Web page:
That's a great question. The Kelvin temperatures you are talking about are designated to specific lighting shades, you might say, just like fahrenheit and celcius are designated to specific hot and cold temperatures. In other words, 5000 degrees kelvin is the same color light no matter what it's coming from.
The pre-set white balances in your camera are set to certain kelvin temperatures, and they are pretty close, actually closer than auto usually is. The problem is, even though the incandescent setting in your camera might be 2500 degrees kelvin from the factory, in reality an incandescent bulb could be anywhere from 2200 degrees to 2700 degrees more or less, and even that changes as the bulb gets hotter or older. The factory presets are an average for the settings they represent.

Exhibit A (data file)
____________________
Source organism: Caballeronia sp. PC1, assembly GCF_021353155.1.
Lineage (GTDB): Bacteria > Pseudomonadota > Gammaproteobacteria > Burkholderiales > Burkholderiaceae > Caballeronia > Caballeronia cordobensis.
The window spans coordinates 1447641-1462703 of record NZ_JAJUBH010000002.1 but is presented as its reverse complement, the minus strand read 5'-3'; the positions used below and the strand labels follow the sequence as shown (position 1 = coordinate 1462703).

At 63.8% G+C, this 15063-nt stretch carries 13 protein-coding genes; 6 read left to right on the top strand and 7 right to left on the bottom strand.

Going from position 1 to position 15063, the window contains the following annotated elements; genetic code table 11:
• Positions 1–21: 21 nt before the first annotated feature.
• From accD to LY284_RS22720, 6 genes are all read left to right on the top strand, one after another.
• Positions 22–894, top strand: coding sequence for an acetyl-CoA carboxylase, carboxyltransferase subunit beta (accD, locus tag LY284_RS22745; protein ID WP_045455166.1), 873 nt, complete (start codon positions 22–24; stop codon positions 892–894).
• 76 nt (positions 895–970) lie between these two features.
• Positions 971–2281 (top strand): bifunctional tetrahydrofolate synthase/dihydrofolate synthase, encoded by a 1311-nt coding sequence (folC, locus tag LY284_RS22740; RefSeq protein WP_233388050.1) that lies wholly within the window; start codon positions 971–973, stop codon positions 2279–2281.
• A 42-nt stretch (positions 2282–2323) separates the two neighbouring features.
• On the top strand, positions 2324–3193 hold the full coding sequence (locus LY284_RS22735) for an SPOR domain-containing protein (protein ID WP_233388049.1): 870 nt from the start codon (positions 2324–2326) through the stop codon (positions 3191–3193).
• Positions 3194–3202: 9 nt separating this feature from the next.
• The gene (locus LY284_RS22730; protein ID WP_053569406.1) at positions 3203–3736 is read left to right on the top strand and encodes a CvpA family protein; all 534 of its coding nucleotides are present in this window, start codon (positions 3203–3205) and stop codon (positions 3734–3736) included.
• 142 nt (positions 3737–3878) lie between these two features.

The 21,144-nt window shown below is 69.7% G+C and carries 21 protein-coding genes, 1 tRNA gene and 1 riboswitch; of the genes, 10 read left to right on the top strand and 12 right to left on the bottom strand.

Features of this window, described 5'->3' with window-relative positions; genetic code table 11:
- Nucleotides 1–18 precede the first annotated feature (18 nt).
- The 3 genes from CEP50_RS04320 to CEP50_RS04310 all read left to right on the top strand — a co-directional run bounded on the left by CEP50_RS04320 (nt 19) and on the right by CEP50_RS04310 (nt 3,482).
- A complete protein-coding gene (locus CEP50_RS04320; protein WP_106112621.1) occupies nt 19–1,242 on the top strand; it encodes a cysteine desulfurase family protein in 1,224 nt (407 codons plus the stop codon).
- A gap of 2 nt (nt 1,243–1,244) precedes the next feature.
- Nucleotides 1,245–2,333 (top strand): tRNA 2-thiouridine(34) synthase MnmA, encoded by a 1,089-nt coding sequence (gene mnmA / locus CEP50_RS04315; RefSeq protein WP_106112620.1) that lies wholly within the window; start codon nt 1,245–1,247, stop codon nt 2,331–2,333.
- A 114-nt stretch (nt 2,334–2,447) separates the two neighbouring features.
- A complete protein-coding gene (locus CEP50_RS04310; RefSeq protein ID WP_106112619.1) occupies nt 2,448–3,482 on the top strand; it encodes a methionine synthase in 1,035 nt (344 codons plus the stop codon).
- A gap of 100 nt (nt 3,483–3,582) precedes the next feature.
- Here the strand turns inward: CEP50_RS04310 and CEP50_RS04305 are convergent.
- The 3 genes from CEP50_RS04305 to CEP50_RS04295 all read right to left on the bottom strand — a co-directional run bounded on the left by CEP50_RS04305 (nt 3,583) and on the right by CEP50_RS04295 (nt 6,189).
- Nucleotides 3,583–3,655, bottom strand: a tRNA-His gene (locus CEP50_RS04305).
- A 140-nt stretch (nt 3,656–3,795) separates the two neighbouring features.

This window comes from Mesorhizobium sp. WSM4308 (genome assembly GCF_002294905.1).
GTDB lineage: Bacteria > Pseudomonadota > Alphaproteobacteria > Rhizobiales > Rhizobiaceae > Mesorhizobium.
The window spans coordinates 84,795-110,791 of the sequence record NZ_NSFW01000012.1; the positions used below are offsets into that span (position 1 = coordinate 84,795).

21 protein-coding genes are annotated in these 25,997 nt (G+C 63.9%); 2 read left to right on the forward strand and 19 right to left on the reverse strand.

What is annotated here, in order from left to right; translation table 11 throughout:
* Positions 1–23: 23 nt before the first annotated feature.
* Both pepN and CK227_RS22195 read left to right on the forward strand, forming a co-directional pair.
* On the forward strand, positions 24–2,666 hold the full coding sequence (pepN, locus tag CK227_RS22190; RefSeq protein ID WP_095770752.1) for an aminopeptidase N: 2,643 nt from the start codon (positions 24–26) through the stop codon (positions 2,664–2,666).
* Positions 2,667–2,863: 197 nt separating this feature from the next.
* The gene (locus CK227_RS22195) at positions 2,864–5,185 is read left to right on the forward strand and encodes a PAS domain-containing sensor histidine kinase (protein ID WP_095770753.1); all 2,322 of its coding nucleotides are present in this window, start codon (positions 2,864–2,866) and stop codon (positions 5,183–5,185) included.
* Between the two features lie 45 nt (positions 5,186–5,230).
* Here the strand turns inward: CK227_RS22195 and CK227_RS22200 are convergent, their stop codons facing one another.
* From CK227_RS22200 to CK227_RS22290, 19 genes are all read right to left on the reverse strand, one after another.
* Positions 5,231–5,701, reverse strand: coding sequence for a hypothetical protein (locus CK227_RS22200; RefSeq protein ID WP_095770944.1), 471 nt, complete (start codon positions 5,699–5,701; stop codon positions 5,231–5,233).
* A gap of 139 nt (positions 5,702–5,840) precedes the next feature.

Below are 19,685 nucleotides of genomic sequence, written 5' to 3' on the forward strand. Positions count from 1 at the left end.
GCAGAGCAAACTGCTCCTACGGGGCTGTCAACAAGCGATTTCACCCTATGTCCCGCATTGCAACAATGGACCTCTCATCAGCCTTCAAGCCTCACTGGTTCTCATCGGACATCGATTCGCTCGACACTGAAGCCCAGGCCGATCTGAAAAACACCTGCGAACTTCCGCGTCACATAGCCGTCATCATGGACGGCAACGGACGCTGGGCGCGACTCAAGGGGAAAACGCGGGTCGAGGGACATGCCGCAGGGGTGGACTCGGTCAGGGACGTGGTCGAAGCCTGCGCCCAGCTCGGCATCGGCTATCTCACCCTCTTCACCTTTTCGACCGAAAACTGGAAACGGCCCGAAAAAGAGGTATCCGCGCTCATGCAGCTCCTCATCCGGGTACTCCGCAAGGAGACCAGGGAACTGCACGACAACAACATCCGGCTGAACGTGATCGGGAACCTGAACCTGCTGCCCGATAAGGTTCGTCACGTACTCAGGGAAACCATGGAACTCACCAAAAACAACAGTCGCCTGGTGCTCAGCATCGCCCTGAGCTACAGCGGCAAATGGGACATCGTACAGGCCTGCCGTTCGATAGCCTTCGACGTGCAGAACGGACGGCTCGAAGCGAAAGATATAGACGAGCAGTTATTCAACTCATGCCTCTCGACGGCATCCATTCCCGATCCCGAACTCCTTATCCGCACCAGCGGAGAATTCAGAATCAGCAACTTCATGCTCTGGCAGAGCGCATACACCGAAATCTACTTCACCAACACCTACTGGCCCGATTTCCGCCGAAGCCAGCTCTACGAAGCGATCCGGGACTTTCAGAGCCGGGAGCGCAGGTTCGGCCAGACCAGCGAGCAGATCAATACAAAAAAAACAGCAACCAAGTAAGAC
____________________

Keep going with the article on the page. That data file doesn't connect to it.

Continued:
What a custom white balance does is set the camera white balance to the exact lighting that's present. This is why an accurately calibrated white balance tool is so important. Most gray cards, especially the cheapos, are actually made to meter from, as the color of them is not consistently 18% true gray, so they will skew a white balance setting, even though they can help you set a proper exposure. It takes time to develop and consistently manufacture a properly calibrated white balance tool, but the results will be right on and the cost of a good tool is quickly made up for in the time you save in post processing. You can't add any time to your day, or your life, so why spend the fixed amount you have fixing what should have been right straight from the camera?
I hope this helps a little. Again, excellent question.